The Darlington School’s preschool class put on their annual spring play this year, with a few minor adjustments for the coronavirus outbreak.

Teacher Beth Smith wrote the play “Oh Rome, Georgia, You Are the Place for Me!” herself several years ago and makes it a tradition for her “smarties” to put on the performance at the end of each school year. The play is usually attended by members of the Rome City and Floyd County commissions, the office of tourism and the visitors bureau, as well as local historians.

“There’s a song about naming Rome, a song about the three rivers,” Smith said. “They’re all just original songs I had made up to go with the history of Rome.”

Leading up to the performance, Smith usually takes her students on field trips all around Rome — visiting sites such as Clocktower Hill, Myrtle Hill Cemetery, Rome Area History Museum and the confluence of the three rivers. While there, the kids learn the history of Rome.

“The kids, and the parents, too, learn so much about Rome because so many of them haven’t explored,” she said.

Since the school switched to online learning back in mid-March, Smith went ahead and visited all of the usual historical sites and made videos in which she talks about each one.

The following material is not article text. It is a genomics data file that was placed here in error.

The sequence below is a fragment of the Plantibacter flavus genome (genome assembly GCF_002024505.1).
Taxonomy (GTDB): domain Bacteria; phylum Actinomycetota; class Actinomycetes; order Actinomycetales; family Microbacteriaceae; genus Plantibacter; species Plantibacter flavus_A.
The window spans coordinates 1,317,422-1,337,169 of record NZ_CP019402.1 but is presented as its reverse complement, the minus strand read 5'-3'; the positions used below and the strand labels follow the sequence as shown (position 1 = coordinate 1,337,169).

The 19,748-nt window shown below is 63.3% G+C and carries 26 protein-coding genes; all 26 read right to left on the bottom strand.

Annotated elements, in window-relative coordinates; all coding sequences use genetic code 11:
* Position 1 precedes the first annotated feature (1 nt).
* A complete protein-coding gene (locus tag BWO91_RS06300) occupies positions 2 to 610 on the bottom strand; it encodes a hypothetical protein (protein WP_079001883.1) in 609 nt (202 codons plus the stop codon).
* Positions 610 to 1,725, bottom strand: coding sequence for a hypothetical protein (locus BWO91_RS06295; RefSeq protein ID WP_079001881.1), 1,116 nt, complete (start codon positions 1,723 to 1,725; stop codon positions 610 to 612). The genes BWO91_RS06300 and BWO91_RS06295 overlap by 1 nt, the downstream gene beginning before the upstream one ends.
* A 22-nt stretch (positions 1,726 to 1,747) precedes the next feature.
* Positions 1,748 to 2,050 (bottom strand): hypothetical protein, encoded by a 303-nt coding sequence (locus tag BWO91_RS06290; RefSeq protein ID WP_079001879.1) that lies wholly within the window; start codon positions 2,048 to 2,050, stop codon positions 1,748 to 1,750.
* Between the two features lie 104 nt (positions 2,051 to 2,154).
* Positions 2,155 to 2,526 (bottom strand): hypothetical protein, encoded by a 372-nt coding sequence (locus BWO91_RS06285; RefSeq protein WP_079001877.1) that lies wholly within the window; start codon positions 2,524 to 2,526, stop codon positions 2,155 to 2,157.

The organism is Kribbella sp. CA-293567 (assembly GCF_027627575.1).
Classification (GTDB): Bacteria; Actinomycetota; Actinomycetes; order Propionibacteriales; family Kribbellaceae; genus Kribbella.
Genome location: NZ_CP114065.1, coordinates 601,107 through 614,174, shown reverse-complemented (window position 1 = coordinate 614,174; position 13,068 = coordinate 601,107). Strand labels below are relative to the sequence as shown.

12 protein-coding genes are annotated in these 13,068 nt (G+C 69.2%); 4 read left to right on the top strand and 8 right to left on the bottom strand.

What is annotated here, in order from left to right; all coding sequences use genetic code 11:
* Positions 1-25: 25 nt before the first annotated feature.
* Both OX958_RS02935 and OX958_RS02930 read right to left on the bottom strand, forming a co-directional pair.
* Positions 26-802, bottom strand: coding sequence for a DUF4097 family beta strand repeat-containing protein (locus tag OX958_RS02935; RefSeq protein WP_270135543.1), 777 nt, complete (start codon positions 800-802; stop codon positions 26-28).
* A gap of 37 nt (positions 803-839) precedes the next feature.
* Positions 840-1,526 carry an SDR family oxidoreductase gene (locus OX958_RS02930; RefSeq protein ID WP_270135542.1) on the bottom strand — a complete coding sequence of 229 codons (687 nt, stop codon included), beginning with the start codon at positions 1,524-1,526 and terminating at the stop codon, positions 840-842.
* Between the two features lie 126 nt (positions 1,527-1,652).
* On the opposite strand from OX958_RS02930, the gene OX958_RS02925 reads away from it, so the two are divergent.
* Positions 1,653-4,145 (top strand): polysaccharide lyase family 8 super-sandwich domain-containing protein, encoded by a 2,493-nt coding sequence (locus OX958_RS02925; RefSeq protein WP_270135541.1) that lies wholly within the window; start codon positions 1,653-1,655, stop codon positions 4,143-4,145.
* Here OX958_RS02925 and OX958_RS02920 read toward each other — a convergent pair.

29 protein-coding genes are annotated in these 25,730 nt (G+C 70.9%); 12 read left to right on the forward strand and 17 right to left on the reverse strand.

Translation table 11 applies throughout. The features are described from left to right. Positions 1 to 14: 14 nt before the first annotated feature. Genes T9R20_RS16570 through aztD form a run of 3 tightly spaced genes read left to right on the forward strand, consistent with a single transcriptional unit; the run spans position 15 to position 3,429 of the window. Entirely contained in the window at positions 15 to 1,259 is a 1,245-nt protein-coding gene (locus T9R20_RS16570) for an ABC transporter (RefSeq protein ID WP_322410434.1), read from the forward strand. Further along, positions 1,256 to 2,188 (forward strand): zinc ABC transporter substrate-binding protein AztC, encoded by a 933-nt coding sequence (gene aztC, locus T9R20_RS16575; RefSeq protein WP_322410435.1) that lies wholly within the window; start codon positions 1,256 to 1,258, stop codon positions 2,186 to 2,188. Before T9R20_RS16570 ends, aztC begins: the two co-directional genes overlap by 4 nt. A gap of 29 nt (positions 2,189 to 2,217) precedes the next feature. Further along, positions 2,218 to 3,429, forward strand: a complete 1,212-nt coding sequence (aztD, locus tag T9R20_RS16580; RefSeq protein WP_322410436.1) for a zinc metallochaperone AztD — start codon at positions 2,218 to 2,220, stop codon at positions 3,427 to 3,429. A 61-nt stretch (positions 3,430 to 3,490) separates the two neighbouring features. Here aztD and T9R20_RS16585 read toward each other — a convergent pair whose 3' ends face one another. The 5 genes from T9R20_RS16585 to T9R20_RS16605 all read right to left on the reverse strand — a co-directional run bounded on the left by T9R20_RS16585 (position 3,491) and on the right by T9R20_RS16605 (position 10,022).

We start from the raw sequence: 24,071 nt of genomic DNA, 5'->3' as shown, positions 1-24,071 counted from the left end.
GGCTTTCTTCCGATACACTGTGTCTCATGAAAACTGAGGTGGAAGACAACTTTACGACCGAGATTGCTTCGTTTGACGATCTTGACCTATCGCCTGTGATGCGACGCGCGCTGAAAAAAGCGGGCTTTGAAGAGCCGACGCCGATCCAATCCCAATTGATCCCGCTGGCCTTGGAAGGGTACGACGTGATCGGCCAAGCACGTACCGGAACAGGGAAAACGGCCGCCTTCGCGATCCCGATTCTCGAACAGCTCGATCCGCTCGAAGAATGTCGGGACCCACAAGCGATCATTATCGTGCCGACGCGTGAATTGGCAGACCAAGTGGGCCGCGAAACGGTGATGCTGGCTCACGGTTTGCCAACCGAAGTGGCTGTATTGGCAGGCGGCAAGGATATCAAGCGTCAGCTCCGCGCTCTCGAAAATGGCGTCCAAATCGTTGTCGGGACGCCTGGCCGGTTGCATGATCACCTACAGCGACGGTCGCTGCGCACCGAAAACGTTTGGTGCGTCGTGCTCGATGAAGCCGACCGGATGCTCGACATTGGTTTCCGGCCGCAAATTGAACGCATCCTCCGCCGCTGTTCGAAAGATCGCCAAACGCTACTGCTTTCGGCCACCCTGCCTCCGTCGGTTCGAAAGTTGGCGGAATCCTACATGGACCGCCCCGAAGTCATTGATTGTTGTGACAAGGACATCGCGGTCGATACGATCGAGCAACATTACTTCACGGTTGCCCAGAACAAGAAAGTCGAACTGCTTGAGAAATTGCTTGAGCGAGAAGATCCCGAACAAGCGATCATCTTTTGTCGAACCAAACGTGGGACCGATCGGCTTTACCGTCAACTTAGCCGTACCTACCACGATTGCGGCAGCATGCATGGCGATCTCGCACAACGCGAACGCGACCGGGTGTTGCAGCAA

“It’s really fun to teach the history of Rome because I’m a seventh generation Roman, so my family has been here for a very long time and I just love it,” she said.

Smith then taught her class the lines and songs featured in the play, as well as sent them the necessary props and costumes. The parents then recorded the kids’ performances and sent them to Smith, who pieced it all together.

Since it was posted Monday on the Darlington Facebook page, the video had been viewed over 2,300 times, with 15 shares, as of Wednesday afternoon.

The entire class also got the chance to reunite to watch the play on the big screen on the Darlington football field Friday. While there, the students also painted Clocktower Hill on plates.

Smith said she’s found that her students really absorb the history from the play. She recently received a video from a parent of one of her students teaching his family about the confluence of the rivers.

“That’s just really fun to see that they really get it, and they seem to enjoy the town more because of knowing a little bit about the backstory of it all,” she said.

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